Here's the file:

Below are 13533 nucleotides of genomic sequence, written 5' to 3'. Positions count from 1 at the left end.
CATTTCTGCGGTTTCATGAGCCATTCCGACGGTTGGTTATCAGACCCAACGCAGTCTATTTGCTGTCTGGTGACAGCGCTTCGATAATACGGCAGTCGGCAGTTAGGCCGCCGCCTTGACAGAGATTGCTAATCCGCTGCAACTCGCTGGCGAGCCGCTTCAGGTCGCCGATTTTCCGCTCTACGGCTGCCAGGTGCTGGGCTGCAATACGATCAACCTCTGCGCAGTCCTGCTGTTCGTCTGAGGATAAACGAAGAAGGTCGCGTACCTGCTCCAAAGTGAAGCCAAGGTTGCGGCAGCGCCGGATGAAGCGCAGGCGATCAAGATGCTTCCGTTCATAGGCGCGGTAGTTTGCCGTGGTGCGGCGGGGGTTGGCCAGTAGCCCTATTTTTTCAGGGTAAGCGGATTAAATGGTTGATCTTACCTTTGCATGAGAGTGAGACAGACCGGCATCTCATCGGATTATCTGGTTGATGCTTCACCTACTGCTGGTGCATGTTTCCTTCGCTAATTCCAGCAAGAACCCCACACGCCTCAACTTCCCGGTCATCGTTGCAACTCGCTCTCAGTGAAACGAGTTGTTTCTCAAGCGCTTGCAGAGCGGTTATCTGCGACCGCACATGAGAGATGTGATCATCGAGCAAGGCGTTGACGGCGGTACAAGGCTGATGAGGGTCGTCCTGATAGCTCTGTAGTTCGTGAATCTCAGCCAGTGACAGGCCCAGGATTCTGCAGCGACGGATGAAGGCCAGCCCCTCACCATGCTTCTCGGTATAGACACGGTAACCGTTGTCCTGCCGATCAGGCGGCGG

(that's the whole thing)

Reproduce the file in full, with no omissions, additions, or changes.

Below are 13533 nucleotides of genomic sequence, written 5' to 3'. Positions count from 1 at the left end.
CATTTCTGCGGTTTCATGAGCCATTCCGACGGTTGGTTATCAGACCCAACGCAGTCTATTTGCTGTCTGGTGACAGCGCTTCGATAATACGGCAGTCGGCAGTTAGGCCGCCGCCTTGACAGAGATTGCTAATCCGCTGCAACTCGCTGGCGAGCCGCTTCAGGTCGCCGATTTTCCGCTCTACGGCTGCCAGGTGCTGGGCTGCAATACGATCAACCTCTGCGCAGTCCTGCTGTTCGTCTGAGGATAAACGAAGAAGGTCGCGTACCTGCTCCAAAGTGAAGCCAAGGTTGCGGCAGCGCCGGATGAAGCGCAGGCGATCAAGATGCTTCCGTTCATAGGCGCGGTAGTTTGCCGTGGTGCGGCGGGGGTTGGCCAGTAGCCCTATTTTTTCAGGGTAAGCGGATTAAATGGTTGATCTTACCTTTGCATGAGAGTGAGACAGACCGGCATCTCATCGGATTATCTGGTTGATGCTTCACCTACTGCTGGTGCATGTTTCCTTCGCTAATTCCAGCAAGAACCCCACACGCCTCAACTTCCCGGTCATCGTTGCAACTCGCTCTCAGTGAAACGAGTTGTTTCTCAAGCGCTTGCAGAGCGGTTATCTGCGACCGCACATGAGAGATGTGATCATCGAGCAAGGCGTTGACGGCGGTACAAGGCTGATGAGGGTCGTCCTGATAGCTCTGTAGTTCGTGAATCTCAGCCAGTGACAGGCCCAGGATTCTGCAGCGACGGATGAAGGCCAGCCCCTCACCATGCTTCTCGGTATAGACACGGTAACCGTTGTCCTGCCGATCAGGCGGCGG